This week American stand-up comedians Greg Shapiro and Tom Rhodes are touring the Netherlands and if you are quick, you can win tickets!
24 Oranges is giving away two tickets to one lucky winner for the show on Thursday 30 January at Schiller Theater in Utrecht.
You can enter by sending an e-mail to submissions (at) 24oranges.nl in which you tell us the title of Greg Shapiro’s latest & greatest book. Your entry needs to be in before Tuesday 28 January.
This week Shapiro & Rhodes will be performing in Eindhoven, Rotterdam, Amsterdam, Enschede, The Hague and Utrecht. In 2002 and 2003 Tom Rhodes hosted a talk show on Dutch television called Kevin Masters, and he lived in the Netherlands for five years. Greg Shapiro has been working for the Boom Chicago comedy group in Amsterdam since 1994 and calls himself The American Netherlander.
Tags: 24oranges, comedy, competitions, Greg Shapiro
Last week Marc van Woudenberg won the Bicycle Mania Photo contest with this picture.
Van Woudenberg publishes a photo blog about cyclists in Amsterdam called ‘Amsterdamize’. My favourite photo of his is this one, from a series about biking in the winter. That back tire is almost flattened by the peer pressure.
The winning photo, called Family Cycle Train, can also be viewed on Flickr and distributed using a Creative Commons license.
If you were wondering, yes, this is a fairly common sight in the Netherlands.
Tags: children, competitions, families
OIII Architects from Amsterdam designed this bank building for a competition for a new bank in Addis Ababa, Ethiopia.
In the end, it was the design of German architects Henn that won, but the OIII entry still looks pretty amazing.
(Link and source image: Designboom.)
Tags: banks, competitions, Ethiopia
Building bridges well is one thing, but how to maintain them? Rijkswaterstaat, the governmental entity concerned with building and maintaining roads and such, has offered a grand prize of 500,000 euro for the person coming up with the best scheme to renovate a bridge. Rijkswaterstaat isn’t satisfied with its own procedures. They especially don’t like the way their current methods hinder traffic.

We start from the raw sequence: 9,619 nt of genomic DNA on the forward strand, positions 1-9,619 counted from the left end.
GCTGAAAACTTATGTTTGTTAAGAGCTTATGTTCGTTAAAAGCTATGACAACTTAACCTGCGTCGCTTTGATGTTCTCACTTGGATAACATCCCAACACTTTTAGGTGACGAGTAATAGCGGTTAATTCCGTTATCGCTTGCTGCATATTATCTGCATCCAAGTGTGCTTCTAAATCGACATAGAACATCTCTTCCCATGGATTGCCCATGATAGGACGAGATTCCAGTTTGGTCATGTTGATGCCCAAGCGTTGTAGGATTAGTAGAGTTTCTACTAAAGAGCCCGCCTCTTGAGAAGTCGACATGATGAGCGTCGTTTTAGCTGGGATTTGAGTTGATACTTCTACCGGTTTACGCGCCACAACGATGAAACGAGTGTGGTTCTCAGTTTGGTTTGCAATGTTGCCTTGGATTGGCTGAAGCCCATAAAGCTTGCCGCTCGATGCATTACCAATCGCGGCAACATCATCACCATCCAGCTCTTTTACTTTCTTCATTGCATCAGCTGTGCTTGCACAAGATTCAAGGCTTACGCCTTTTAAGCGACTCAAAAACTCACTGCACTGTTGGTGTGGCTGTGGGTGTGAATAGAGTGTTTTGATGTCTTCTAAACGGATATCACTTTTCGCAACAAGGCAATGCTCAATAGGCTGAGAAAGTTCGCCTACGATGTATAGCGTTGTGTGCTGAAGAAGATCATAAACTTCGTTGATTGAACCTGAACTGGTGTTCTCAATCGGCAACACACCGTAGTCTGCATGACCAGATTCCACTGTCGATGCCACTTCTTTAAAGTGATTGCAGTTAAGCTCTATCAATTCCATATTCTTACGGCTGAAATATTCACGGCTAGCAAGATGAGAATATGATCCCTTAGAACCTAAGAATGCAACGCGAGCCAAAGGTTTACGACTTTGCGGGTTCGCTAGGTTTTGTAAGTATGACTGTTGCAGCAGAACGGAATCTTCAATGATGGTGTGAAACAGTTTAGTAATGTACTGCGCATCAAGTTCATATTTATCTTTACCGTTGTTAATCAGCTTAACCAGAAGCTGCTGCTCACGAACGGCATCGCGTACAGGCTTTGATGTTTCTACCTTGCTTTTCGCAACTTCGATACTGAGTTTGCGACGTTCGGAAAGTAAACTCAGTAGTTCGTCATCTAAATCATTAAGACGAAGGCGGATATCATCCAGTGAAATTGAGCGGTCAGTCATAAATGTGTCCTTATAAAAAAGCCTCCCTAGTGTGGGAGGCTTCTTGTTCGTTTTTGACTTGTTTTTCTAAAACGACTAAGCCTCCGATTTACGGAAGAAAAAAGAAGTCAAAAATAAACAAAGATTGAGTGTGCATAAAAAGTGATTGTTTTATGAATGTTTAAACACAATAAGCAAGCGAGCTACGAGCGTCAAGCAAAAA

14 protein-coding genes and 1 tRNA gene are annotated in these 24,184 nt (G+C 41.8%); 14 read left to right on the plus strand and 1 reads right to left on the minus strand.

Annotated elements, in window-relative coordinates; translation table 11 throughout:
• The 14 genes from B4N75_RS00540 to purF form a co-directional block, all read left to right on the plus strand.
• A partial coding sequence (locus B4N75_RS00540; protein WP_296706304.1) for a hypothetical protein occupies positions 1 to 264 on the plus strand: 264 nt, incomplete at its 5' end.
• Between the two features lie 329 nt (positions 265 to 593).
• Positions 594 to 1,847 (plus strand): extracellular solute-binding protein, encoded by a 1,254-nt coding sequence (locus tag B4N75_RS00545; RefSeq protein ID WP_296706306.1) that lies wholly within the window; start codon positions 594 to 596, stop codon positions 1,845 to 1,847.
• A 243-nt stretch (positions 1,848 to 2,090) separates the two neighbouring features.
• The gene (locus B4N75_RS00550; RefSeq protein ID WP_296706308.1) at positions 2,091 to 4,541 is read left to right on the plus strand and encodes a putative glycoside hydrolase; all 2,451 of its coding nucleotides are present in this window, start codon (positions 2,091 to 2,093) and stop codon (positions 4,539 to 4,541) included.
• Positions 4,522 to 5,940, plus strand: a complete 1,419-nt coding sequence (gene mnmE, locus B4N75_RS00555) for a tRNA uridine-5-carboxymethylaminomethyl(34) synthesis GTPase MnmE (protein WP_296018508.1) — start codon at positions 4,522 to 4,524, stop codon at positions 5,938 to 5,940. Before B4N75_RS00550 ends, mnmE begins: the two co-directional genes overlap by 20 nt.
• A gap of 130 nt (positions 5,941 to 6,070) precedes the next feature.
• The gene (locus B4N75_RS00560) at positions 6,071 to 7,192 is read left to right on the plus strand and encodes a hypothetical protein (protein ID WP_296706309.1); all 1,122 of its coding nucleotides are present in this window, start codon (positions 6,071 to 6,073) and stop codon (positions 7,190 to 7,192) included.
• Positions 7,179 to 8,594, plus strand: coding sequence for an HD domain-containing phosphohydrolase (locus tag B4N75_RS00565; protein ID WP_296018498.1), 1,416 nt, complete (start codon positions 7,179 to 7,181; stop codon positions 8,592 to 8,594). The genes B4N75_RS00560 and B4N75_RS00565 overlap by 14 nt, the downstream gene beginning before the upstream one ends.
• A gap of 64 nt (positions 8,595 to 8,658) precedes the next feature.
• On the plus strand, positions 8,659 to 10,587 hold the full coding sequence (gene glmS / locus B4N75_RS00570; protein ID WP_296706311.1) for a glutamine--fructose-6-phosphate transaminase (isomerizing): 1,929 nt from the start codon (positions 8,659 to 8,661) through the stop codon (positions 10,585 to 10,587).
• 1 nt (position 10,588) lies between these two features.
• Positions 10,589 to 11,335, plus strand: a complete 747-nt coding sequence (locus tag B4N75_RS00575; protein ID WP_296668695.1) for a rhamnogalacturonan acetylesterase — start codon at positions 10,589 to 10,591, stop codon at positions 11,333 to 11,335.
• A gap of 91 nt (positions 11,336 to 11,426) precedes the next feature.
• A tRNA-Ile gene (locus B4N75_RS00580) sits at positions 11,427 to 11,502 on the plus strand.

According to the rules, anybody can participate, although if you read on you’ll discover that with anybody they mean anybody who is registered at a Dutch chamber of commerce. Another rule states that you must speak sufficient English and Dutch to be able to explain your plan. The ten best ideas will net their creators up to 100,000 euro to further develop their plans, and only one winner will get the grand prize of half a mil.
The deadline for the first round is April 10.
Link: Z24 (Dutch). Photo of the bridge to IJburg, Amsterdam by me.
Tags: bridges, competitions, prizes, Rijkswaterstaat, roads
Stani Michiels, artist by day and Python hacker by night, created a five euro coin using only free software for a design competion issued by the Dutch mint, and won. The coin, commemorating a rich Dutch architectural tradition, should be available nowish.
The coin’s obverse consists of a portrait of the queen made up out of the names of famous architects, and the reverse displays an outline of the country that doubles as a skyline made by positioning architecture books in a circle.
Michiels — a Belgian responsible for SPE-IDE, a Python IDE, and Phatch, a photo editor — outlines all the little design details in a long blog post, including the software he used (Python, of course) and the calculations and Google search results that went into this design. Unfortunately the mint would not allow Michiels to release the designs under the GPL license.
The Netherlands has a long tradition of meaningful and elaborately designed money, as we touched upon earlier.
Tags: Belgium, coins, competitions, mint, money, Python